In-work young people between 16 and 25 are significantly more likely to be on a zero hours contract, with 36% of all zero hours contracts taken by young people.

The IFS describes home ownership amongst young people having collapsed.

Rough sleeping has more than doubled, rising for the seventh year in a row.

Tragically, under mounting pressure, a decades-long decline in suicides amongst men has reversed since 2010, with research linking the impact of austerity to 1,000 extra deaths and an additional 30 to 40,000 suicide attempts amongst young men since 2010.

For older people: there are more than a million elderly people living with their care needs unmet as a result of the social care crisis.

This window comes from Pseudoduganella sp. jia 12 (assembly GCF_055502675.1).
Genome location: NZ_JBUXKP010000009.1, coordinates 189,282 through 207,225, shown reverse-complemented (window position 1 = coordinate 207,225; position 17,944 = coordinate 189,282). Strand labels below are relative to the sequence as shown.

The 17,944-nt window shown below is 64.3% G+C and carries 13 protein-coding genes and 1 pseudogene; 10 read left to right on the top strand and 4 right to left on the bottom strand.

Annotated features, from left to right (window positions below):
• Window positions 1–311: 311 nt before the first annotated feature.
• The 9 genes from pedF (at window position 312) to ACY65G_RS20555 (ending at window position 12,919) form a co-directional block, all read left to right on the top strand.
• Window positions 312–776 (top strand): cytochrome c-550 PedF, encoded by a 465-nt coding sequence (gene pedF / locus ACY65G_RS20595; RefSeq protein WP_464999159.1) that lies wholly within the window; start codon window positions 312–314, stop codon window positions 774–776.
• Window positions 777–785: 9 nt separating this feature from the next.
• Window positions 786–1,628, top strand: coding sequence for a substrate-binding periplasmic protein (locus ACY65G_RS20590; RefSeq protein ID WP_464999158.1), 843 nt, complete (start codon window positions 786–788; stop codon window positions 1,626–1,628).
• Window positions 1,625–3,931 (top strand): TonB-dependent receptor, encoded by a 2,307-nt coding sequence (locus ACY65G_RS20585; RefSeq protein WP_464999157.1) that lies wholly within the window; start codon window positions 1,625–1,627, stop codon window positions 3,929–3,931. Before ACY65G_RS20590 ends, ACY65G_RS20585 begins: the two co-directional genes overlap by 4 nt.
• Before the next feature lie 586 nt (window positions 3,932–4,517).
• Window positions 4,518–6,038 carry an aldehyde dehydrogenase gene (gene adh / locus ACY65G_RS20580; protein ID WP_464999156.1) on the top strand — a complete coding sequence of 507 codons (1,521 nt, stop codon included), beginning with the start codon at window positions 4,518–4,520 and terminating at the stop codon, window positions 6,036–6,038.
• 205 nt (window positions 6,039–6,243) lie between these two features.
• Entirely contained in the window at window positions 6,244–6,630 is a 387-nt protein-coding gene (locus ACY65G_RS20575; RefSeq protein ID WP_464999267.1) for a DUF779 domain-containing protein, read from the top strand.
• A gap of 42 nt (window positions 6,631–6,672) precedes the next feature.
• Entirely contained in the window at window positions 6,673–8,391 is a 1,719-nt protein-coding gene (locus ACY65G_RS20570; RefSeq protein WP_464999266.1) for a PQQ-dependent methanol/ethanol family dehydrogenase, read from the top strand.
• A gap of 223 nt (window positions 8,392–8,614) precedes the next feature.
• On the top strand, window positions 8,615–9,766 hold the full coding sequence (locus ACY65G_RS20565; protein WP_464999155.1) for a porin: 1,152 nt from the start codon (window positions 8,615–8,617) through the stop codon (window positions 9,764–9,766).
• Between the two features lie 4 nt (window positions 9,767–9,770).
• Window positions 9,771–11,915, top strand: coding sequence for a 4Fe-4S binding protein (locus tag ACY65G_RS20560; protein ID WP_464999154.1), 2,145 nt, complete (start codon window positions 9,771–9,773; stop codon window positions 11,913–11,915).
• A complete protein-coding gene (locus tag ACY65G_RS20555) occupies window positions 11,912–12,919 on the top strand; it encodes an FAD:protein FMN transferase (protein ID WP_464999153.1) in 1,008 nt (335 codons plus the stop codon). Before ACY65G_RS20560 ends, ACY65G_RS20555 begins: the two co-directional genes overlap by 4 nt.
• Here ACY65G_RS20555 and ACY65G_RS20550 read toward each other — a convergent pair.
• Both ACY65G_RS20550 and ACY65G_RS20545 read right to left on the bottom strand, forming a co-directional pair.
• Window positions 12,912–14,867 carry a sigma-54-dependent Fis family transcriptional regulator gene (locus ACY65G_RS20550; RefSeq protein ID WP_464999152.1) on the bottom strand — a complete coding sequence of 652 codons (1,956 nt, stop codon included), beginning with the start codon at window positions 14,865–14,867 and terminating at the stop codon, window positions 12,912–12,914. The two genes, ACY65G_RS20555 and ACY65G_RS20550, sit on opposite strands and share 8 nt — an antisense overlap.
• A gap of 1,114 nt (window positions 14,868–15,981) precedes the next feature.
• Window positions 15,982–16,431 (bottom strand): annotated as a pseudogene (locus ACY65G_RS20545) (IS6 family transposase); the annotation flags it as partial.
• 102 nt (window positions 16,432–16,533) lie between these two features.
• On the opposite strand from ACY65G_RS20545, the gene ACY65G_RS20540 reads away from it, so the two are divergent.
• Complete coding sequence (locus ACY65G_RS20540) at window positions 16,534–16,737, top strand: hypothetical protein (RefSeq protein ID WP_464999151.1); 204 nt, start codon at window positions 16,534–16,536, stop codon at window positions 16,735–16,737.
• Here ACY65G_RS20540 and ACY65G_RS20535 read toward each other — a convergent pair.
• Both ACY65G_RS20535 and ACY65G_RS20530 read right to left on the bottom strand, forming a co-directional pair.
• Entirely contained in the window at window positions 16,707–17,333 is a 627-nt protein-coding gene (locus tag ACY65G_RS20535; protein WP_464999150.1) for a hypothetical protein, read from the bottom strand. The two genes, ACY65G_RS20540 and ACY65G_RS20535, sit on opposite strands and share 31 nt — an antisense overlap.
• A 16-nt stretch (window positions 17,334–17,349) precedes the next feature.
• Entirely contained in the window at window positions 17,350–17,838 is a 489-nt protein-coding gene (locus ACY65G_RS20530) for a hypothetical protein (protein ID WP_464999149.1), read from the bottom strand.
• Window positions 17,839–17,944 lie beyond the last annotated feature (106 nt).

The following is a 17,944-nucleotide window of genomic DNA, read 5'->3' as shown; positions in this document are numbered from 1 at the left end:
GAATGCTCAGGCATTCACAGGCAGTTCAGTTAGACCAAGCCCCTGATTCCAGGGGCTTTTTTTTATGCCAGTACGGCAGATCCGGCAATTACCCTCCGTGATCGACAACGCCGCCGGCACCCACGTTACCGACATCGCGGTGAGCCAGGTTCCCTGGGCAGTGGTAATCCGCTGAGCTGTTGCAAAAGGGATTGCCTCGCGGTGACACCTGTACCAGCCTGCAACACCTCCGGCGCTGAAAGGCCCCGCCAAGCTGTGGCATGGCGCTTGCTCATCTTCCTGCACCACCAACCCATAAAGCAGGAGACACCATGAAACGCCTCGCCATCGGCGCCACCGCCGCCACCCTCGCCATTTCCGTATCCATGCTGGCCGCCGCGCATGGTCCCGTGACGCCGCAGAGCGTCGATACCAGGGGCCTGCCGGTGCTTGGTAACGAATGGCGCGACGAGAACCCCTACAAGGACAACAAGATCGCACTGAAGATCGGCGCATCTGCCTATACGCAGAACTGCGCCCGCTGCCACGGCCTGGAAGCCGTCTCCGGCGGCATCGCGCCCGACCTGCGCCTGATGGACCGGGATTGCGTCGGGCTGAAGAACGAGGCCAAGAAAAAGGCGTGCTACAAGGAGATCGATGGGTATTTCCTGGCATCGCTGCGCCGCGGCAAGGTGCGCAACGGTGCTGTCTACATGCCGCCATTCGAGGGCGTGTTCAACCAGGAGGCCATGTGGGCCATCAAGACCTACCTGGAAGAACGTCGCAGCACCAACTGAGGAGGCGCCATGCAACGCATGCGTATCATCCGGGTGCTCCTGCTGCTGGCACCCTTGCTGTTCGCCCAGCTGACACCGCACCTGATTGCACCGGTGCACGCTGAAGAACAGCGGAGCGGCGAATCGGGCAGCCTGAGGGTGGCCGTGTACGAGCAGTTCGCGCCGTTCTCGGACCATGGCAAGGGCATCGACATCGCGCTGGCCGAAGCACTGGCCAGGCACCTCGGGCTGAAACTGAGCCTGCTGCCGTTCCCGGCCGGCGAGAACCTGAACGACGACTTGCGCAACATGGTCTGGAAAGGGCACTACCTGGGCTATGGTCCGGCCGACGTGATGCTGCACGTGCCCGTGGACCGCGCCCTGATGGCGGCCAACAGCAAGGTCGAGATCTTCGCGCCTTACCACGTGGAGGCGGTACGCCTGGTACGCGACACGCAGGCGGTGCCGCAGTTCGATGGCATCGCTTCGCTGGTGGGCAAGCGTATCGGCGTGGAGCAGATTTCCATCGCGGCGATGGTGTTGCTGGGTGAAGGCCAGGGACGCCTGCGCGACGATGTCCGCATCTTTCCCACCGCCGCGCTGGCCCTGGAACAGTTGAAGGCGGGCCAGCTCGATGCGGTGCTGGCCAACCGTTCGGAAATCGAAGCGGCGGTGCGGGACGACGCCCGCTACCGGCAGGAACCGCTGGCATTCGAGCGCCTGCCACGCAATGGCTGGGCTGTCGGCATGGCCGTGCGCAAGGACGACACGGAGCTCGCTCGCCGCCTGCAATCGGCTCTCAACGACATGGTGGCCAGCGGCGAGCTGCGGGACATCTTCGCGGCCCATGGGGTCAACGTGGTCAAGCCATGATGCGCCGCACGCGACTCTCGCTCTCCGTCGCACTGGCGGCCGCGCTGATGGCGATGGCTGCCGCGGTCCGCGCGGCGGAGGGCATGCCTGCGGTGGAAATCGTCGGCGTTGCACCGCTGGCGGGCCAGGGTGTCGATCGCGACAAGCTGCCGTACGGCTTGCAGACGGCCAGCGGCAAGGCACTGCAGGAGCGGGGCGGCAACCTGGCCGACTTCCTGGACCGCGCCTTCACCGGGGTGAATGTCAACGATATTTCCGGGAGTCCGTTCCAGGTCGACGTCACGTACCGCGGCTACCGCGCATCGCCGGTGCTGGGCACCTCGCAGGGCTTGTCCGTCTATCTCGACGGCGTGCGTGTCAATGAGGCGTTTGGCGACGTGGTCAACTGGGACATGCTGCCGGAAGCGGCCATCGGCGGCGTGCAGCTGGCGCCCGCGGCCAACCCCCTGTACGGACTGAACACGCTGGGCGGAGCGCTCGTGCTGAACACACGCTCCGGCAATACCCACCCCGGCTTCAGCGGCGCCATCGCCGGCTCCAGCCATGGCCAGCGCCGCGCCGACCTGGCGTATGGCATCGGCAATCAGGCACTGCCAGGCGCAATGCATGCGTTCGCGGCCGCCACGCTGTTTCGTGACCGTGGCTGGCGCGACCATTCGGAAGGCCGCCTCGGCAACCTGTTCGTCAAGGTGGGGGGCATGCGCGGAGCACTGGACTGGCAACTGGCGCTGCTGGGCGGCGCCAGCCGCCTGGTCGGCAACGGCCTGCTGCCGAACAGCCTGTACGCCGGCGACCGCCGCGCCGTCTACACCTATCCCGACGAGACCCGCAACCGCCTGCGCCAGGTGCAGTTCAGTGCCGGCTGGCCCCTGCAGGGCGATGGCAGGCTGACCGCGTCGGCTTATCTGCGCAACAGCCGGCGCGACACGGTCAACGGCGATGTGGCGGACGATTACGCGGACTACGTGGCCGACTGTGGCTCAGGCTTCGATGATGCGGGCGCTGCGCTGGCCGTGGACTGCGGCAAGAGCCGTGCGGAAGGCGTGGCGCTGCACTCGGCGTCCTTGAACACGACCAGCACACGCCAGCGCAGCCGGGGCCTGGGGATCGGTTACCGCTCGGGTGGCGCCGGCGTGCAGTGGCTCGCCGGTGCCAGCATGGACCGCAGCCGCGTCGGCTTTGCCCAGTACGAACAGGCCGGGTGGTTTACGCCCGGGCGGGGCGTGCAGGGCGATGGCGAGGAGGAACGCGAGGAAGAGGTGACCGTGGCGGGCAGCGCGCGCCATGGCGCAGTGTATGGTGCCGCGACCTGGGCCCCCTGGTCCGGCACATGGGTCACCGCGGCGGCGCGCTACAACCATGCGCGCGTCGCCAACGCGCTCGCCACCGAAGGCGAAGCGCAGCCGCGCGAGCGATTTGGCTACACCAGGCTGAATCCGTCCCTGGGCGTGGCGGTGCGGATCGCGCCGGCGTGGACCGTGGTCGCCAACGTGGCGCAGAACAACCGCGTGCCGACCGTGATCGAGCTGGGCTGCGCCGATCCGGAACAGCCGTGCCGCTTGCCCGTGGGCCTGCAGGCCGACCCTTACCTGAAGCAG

More than 400,000 people can no longer access social care altogether.

And well over 150,000 elderly people are in arrears on their social care payments.

The latest research shows there over 31,000 excess winter deaths among the over 65s. Deaths which Age UK have linked to the strain facing our NHS and social care system.

For women: we know that austerity has fallen hardest on their shoulders.

Women’s Budget Group analysis has consistently demonstrated 86% of net savings to the Treasury through tax and benefit measures since 2010 have come from women.

According to the Equality and Human Rights Commission, women have lost considerably more from changes to direct taxes and benefits since 2010 than men. Their research indicates women are set to lose about £400 per year on average, and men only £30.

And it is particularly the most vulnerable women that are the hardest hit.